gether.' "He seemed to prefer going In my
company to remaining mid evidently
did not susppet me. We went up
stairs for our lints nod coats, then out
on to the street. I began my ques
tions nliout the University of Oxford
and continued theiu till we passed a
policeman. Then, throwing open my
coat and displaying a badge and call
ing to the cop for assistance. I clap
ped a pair of handcuffs on the pro
"Wall, he turned out to be naodf
Andy, and Handy Andy turned out to
be the black hcep of a respectable
Irish family living In Dublin. He had
been a student at Oxford and had been
quite prominent as such, but was
caught In some disgraceful act and
sent to America by hi family, where
he took to confidence work and later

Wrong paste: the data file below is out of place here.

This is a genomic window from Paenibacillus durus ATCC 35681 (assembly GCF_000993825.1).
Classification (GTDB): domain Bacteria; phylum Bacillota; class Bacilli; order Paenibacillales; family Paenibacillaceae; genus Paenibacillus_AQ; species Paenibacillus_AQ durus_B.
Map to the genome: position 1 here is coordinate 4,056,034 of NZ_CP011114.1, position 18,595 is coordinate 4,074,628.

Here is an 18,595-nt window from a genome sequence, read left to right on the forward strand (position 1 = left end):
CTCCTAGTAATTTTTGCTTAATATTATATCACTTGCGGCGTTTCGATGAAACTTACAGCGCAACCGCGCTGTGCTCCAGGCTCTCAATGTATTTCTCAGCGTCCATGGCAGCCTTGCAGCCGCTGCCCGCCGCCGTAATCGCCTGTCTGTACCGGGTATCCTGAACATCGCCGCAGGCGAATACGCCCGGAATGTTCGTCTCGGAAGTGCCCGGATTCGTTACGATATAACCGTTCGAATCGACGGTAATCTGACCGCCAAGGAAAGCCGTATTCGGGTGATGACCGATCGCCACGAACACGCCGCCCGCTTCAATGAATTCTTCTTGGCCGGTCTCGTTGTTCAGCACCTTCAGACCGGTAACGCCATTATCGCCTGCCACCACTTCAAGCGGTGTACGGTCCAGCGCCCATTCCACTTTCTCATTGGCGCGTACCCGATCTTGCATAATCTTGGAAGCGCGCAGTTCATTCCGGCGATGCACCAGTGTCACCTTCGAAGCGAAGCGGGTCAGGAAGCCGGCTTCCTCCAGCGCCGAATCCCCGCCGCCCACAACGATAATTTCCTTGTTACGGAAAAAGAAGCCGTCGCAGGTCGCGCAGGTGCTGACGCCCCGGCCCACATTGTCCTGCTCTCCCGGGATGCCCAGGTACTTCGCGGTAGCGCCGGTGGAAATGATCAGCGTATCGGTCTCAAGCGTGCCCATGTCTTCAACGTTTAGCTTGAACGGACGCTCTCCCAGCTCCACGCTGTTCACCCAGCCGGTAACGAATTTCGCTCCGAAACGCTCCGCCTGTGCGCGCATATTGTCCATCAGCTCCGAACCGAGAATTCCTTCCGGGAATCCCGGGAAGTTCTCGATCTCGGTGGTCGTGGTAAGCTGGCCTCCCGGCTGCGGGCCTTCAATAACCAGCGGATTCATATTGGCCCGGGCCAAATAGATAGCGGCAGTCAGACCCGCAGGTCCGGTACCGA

to burglary. He was sent up for ten
yearn, but nerved only two. since be
died of a disease contracted before be
went to prison. For a common bur
glar he was the liext educated man I
ever had anything to do with. In
deed. It wan his education that betray
ed him. Had he not quoted a British
poet I might not have associated the
Oxford professor with nandy Andy.
Oct. 7 in American
17T7 Battle of Stillwater. N. Y. (sec
ond affair at (Semis Height, near
Saratoga l. The British, a second
time defeated, fell back to Kara
toga. 1S43 Edgar Allan Poe. poet and au
thor, died tn Baltimore: born 18D0.
1871 Beginning of the SWTi.OOO.OOO fire
which ultaost destroyed Cbleago.
18&4 Dr. Oliver Wendell Holmes died;
born 1809. Andrew G. Cnrtin,
"war governor" of Pennsylvania,
died; born 1S17.
1S9.V-William Wet more Story, dlstin
gulxbed sculptor and poet, died;